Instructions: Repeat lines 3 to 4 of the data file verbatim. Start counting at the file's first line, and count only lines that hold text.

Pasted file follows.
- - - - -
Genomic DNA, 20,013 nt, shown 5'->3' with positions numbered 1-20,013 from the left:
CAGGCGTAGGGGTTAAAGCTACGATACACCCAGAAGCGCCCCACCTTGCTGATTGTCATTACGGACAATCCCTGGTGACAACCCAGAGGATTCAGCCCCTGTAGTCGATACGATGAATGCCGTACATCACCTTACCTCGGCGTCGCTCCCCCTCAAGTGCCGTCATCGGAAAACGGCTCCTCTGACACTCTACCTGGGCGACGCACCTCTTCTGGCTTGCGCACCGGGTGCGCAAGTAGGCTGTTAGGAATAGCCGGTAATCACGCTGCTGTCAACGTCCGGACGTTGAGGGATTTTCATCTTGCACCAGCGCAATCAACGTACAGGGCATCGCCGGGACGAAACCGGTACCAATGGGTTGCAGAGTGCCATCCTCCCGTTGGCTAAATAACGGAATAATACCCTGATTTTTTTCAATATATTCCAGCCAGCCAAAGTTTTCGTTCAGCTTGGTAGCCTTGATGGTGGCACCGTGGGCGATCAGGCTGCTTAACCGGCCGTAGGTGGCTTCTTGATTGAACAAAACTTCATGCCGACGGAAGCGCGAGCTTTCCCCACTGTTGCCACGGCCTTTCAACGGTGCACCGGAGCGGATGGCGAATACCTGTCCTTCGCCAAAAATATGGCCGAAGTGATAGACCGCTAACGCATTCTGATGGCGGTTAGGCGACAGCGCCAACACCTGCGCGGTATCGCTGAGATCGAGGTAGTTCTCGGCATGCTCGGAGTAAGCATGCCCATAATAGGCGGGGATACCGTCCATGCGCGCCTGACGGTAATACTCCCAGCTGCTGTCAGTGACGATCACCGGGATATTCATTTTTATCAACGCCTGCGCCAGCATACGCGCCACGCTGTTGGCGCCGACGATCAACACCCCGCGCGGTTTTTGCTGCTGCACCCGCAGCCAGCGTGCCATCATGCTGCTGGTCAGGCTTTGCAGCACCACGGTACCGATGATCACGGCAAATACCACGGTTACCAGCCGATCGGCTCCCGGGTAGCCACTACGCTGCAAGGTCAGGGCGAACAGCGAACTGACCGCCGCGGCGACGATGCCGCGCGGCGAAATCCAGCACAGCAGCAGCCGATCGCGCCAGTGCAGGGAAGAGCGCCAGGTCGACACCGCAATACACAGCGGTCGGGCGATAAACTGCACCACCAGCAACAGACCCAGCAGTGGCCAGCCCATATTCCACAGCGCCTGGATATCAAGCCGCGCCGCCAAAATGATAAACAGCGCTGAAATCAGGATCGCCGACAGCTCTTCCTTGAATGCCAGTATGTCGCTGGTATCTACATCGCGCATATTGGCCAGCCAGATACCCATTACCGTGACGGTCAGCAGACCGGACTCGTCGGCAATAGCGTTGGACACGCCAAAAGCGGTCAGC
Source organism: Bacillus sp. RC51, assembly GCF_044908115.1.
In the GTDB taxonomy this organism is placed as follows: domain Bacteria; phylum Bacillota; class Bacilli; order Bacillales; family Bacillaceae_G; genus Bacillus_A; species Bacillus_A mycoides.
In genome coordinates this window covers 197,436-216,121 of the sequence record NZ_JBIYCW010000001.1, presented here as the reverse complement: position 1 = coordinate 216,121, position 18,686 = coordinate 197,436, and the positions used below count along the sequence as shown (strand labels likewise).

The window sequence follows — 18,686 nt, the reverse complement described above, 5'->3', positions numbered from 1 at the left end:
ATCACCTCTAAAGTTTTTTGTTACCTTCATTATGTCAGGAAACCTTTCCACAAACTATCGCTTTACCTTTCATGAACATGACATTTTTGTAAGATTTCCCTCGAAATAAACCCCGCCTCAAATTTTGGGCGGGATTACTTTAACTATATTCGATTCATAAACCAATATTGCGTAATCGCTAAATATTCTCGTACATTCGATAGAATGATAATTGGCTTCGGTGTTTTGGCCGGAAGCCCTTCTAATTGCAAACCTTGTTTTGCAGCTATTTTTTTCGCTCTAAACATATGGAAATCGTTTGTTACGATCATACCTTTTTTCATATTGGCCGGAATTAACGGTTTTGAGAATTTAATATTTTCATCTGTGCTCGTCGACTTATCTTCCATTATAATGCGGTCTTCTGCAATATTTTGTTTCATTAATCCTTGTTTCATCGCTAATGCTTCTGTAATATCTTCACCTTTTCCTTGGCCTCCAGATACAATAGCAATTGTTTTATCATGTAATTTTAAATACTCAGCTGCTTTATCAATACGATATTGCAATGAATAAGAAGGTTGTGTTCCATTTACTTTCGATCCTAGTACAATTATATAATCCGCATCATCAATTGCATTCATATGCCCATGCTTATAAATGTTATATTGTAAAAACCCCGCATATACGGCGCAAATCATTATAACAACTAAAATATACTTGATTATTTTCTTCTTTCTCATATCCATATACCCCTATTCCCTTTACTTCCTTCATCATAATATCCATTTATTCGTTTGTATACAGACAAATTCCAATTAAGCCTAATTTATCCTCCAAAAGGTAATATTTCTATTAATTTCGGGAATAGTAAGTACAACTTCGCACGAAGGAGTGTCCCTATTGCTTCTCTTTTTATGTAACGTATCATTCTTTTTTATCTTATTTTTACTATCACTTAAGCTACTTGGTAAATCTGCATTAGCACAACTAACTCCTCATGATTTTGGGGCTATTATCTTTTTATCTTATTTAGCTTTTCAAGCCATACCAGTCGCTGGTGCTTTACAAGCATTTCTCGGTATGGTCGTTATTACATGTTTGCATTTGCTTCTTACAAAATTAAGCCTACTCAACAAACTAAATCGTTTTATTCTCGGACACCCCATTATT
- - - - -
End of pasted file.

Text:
Source organism: Bacillus sp. RC51, assembly GCF_044908115.1.
In the GTDB taxonomy this organism is placed as follows: domain Bacteria; phylum Bacillota; class Bacilli; order Bacillales; family Bacillaceae_G; genus Bacillus_A; species Bacillus_A mycoides.